Nanomaterials could improve energy generation and energy efficiencies:
Various nanomaterials can improve the efficiency of photovoltaic facilities;
Dye solar cells ('Grätzel cells') with nanoscale semiconductor materials mimic natural photosynthesis in green plants;
Plastics with carbon nanotubes as coatings on the rotor blades of wind turbines make these lighter and increase the energy yield;
Nano optimized lithium-ion batteries have an improved storage capacity as well as an increased lifespan and find use in electric vehicles for example;
Fuel cells with nanoscale ceramic materials for energy production require less energy and resources during manufacturing;
The effectiveness of catalytic converters in vehicles can be increased by applying catalytically active precious metals in the nanoscale size range.
We have compiled an overview of Nanotechnology in Energy that shows how nanotechnology innovations could impact each part of the value-added chain in the energy sector – energy sources; energy conversion; energy distribution; energy storage; and energy usage.
The European GENNESYS project identified a range of nanomaterial application and requirements for future energy applications3. (click on image to enlarge)
In the short term, energy nanotechnology is likely to have the greatest impact in the areas of efficiency of photovoltaics (among renewables, solar has by far the biggest global energy potential) and energy storage where it can help overcome current performance barriers and substantially improve the collection and conversion of solar energy.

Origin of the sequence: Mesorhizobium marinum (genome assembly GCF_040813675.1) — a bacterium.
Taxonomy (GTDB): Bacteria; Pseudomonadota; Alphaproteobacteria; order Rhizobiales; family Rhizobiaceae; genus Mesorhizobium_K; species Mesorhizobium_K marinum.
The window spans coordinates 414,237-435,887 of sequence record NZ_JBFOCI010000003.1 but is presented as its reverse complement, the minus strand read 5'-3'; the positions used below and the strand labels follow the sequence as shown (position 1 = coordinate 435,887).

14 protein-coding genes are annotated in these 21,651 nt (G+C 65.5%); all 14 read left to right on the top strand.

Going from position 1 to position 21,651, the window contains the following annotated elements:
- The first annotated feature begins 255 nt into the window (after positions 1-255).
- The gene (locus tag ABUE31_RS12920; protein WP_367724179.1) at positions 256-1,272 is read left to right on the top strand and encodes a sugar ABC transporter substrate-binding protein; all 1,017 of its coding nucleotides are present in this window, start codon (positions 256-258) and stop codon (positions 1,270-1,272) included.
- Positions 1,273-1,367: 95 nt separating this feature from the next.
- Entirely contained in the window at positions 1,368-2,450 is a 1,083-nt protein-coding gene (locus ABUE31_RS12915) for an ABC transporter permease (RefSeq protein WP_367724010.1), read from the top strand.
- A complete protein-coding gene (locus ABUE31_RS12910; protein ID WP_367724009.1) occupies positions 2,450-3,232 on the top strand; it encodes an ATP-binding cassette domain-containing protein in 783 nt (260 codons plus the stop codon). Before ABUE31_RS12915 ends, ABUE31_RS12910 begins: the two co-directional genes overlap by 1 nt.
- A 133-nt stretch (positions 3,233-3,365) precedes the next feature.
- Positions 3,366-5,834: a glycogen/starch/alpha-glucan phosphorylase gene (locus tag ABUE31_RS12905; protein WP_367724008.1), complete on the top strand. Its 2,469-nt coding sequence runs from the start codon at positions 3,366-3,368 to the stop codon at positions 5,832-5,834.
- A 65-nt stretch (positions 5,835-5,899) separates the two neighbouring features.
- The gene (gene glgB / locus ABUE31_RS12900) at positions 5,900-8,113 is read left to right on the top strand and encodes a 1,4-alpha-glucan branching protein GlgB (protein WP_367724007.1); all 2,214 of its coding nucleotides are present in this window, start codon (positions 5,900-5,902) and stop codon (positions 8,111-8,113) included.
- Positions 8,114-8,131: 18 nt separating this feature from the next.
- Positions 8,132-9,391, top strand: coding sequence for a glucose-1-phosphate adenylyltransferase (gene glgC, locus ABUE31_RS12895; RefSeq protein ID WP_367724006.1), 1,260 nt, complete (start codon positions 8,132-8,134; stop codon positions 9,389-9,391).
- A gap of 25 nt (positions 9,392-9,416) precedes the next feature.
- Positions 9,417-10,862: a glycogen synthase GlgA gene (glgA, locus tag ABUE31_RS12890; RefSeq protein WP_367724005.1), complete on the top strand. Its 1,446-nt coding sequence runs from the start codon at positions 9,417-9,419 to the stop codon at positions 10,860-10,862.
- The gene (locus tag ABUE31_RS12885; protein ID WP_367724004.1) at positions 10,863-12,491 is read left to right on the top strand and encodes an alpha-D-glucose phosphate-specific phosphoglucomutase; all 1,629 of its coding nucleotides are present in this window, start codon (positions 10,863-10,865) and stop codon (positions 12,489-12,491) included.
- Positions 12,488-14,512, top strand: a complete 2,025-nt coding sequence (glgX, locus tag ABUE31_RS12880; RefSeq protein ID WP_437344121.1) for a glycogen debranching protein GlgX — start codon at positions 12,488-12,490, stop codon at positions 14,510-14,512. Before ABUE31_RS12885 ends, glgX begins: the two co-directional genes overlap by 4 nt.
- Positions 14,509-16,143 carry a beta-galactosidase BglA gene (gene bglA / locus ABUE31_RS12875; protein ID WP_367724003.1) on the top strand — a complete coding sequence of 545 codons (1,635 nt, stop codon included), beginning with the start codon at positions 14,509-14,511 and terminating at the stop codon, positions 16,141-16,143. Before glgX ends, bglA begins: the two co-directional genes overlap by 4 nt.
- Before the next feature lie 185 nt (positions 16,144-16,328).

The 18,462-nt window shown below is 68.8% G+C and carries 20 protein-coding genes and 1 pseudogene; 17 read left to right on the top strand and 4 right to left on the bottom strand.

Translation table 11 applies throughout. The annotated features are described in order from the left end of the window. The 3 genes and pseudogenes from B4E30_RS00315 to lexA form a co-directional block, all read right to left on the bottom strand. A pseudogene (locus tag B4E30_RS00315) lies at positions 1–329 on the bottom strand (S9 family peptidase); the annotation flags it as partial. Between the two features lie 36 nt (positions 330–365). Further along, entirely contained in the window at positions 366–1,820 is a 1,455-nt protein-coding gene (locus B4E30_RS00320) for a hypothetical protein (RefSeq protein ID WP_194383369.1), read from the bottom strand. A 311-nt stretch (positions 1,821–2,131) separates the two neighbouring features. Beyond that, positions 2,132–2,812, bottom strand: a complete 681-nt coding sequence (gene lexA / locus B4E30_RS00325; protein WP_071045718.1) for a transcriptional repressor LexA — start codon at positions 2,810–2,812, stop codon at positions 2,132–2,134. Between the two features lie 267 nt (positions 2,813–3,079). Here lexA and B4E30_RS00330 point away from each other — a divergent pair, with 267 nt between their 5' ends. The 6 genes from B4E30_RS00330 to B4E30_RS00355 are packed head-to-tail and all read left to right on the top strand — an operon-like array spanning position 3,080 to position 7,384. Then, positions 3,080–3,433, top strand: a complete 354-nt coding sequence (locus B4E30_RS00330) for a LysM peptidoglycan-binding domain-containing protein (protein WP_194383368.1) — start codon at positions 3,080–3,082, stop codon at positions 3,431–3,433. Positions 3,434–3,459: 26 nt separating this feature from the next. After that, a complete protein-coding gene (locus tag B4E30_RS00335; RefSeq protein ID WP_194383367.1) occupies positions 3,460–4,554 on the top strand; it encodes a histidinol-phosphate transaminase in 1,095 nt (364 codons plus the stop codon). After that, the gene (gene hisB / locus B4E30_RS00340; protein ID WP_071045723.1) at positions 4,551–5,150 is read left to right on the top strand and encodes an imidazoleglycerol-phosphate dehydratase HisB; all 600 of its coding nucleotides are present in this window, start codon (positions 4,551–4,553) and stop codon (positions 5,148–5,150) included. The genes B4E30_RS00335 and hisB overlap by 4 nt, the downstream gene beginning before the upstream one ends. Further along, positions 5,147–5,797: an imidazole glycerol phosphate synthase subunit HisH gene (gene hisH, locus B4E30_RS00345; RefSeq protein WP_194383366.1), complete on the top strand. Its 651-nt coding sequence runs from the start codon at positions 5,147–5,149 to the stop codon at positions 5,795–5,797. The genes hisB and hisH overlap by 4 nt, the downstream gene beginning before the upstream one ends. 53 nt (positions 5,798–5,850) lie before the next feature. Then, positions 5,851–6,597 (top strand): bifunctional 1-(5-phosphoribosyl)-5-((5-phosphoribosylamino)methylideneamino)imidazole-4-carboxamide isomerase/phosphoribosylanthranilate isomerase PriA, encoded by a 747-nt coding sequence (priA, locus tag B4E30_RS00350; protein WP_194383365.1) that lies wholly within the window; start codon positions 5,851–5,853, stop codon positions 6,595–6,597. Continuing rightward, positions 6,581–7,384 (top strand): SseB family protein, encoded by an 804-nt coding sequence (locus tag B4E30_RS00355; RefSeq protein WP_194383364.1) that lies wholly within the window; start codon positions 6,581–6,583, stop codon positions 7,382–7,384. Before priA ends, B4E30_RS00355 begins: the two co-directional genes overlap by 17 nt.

Nanotechnology for Solar Energy Collection and Conversion is one of the five Signature Initiatives funded by the U.S. National Nanotechnology Initiative. The goals are to enhance understanding of conversion and storage phenomena at the nanoscale, improve nanoscale characterization of electronic properties, and help enable economical nanomanufacturing of robust devices. The initiative has three major thrust areas:
– improve photovoltaic solar electricity generation;
– improve solar thermal energy generation and conversion; and
– improve solar-to-fuel conversions.
The thermodynamic limit of 80% efficiency is well beyond the capabilities of current photovoltaic technologies, whose laboratory performance currently approaches only 43% 2. Nanomaterials even make it possible to raise light yield of traditional crystalline silicon solar cells.
By using cheaper, nanoscale materials than the current dominant technology (single-crystal silicon, which uses a large amount of fossil fuels for production), the cost of solar cells could be brought down.
Numerous research labs are working on nanotechnology-enabled batteries to increase their efficiencies for electric vehicles, home, or grid storage systems. Improving the efficiency/storage capacity of batteries and supercapacitors with nanomaterials will have a substantial economical impact. Graphene has already been demonstrated to have many promising applications in energy-related areas. (read more: "Graphene materials for energy storage applications").
Against the double-whammy backdrop of an energy challenge and a climate challenge it is the role of innovative energy technologies to provide socially acceptable solutions through energy savings; efficiency gains; and decarbonization.
So where does that leave 'nanotechnology'? It may not be the silver bullet, but nanomaterials and nanoscale applications will have an important role to play. This might be particularly true for nanotechnology in developing countries.
1) Energy demand grows by 37% to 2040 on planned policies, an average rate of growth of 1.1%. World electricity demand increases by almost 80% over the period 2012-2040. 1.6bn people still without access to electricity, thereof 950 million in sub-Saharan Africa. (Source: IEA World Energy Outlook 2014)